The High Lonesome Ranch in western Colorado is big enough to be a national park, but its owners, led by Paul Vahldiek Jr., don’t take their cues from the government. Instead, they’ve developed a unique approach to land management that could revolutionize the conservation movement for both private and public open spaces.
The field looks dry and lifeless except for a few mule deer grazing at the edge, where tufts of yellow grasses tickle the cliffy toe of Cow Mountain. The dogs know better, though. Both of them—a pointer and a Labrador retriever—zip frantically through the clumps of straw, sniffing out the pheasant and chukar hiding there. Paul Vahldiek JR. walks behind them with a shotgun slung casually over his shoulder, African-style.
Vahldiek knows about Africa, having hunted many of that continent’s notable species, including the antelope, which is quick and elusive. Vahldiek’s shot proved sure. Now, at 62, adrenaline-flooded pursuits no longer call to him; these days, he prefers subtler hobbies, like casting for Bahamian bonefish. His fishing buddies include newscaster Tom Brokaw, rock musician Huey Lewis, and Yvon Chouinard, who founded the Patagonia clothing company.
On this unseasonably warm November day, I’m wing shooting with Vahldiek at the High Lonesome Ranch, his 260,000-acre property not far from De Beque, Colorado, which is 35 miles or so northeast of Grand Junction. (The land constitutes approximately 35,000 acres of deeded land and about 225,000 acres of permitted land.)Vahldiek doesn’t much care if he kills any birds when he’s hunting. “It’s more about the people you’re with, and the dogs, and the scenery,” he says, glancing at the surrounding mesas. The low, late autumn sun has turned the clay cliffs amber and brought the piñons and junipers into sharp focus, so every needle looks distinct. Herds of elk and deer roam these hillsides, and 10-pound trout swim in the North Dry Fork and its beaver ponds. “You have more bear and eagle here than in my entire country,” a European friend told Vahldiek. After the conversation, he purchased two oil paintings, which now hang in High Lonesome’s dining hall. One depicts a bear; the other, an eagle. To foreigners, and even to many Coloradans who are already accustomed to the Rockies’ wide-open spaces, Vahldiek’s property looks as if it’s a rare swath of virgin territory, one that offers a glimpse into what the West was like before it was sliced by highways and boxed into housing developments.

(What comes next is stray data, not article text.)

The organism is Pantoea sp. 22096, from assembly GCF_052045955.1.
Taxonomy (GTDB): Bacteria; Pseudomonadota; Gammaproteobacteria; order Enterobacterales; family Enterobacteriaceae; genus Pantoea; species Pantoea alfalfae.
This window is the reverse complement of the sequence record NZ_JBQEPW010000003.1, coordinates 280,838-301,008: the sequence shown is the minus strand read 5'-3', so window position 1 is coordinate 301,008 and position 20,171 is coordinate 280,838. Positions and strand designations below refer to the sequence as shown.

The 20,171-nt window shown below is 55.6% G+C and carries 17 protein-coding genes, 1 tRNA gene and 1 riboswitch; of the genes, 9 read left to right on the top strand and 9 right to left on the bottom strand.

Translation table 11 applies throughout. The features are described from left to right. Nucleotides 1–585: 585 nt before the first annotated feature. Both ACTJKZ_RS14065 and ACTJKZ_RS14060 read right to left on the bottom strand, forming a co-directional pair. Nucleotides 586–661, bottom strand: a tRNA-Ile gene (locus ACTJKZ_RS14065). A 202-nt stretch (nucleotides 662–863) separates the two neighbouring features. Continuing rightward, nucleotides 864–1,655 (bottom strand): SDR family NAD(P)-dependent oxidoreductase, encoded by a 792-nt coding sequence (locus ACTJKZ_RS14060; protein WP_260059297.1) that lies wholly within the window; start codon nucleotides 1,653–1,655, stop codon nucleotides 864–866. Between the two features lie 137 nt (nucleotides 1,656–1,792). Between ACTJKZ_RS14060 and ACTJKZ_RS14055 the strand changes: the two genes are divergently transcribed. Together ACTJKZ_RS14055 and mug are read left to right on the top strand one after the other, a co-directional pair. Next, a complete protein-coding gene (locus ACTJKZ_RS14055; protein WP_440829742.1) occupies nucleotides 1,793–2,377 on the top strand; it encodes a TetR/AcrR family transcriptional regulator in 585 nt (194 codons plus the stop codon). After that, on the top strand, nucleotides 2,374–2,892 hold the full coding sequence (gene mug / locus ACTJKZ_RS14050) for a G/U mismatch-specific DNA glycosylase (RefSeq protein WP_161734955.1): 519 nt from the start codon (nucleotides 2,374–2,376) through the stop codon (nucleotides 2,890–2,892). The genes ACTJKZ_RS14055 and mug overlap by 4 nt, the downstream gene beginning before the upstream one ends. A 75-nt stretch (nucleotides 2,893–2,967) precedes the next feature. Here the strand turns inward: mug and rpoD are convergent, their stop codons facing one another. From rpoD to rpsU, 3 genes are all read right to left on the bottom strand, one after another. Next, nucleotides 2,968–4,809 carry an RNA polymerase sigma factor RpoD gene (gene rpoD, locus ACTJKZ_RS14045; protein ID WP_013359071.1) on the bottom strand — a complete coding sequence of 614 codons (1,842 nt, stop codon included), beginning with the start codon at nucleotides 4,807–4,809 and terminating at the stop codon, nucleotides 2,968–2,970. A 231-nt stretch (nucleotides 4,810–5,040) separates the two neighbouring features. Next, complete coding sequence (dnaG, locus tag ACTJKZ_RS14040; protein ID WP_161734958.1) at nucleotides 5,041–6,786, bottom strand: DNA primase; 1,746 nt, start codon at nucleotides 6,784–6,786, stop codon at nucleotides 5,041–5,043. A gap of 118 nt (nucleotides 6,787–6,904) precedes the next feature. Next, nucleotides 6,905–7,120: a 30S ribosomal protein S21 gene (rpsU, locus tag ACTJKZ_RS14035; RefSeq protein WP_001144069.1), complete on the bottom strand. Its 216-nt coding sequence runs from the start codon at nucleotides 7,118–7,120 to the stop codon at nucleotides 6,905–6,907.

These are not exactly untouched lands—some portions have been homesteaded and grazed for more than 100 years—but they’re largely undeveloped. And they’re vast: Encompassing more than 400 square miles, the High Lonesome Ranch extends from the desert washes near Highline State Park to Douglas firs atop 9,000-foot Middle Mountain to the beaver ponds of the North Dry Fork valley where we’re hunting. Touring the entire property takes three days by jeep. If these private lands were deeded to the U.S. Department of the Interior as a national park, they would become America’s 27th largest unit—ranking right behind Rocky Mountain National Park in size.
Like our national parks, the High Lonesome Ranch is open to the public. In summer, families occupy its guest cabins, ride horses, cast for trout, and eat extravagant meals. But unlike our prized parks, it’s also a working cattle ranch that sanctions hunting and energy development—uses that make High Lonesome look more like Bureau of Land Management (BLM) property than acreage under the purview of the National Park Service (NPS).
Vahldiek, however, doesn’t want his private property to be like BLM lands or national parks. He believes he can do better. Gazing across the valley, which is but one small parcel of Vahldiek’s land, I’m startled when a flutter of red and indigo feathers takes flight in front of me and rises into the sky like an untethered balloon. I snug my gun against my shoulder and cheek, shoot, and miss. Vahldiek’s pointer looks at me quizzically. In his world, the firing of a gun is always followed by a retrieve.
The bird then veers toward Vahldiek, who takes aim. It’s a 50-yard shot—barely within a shotgun’s range—but still, he drops the pheasant. Vahldiek doesn’t celebrate; he’s not surprised. He’s used to hitting everything in his sights.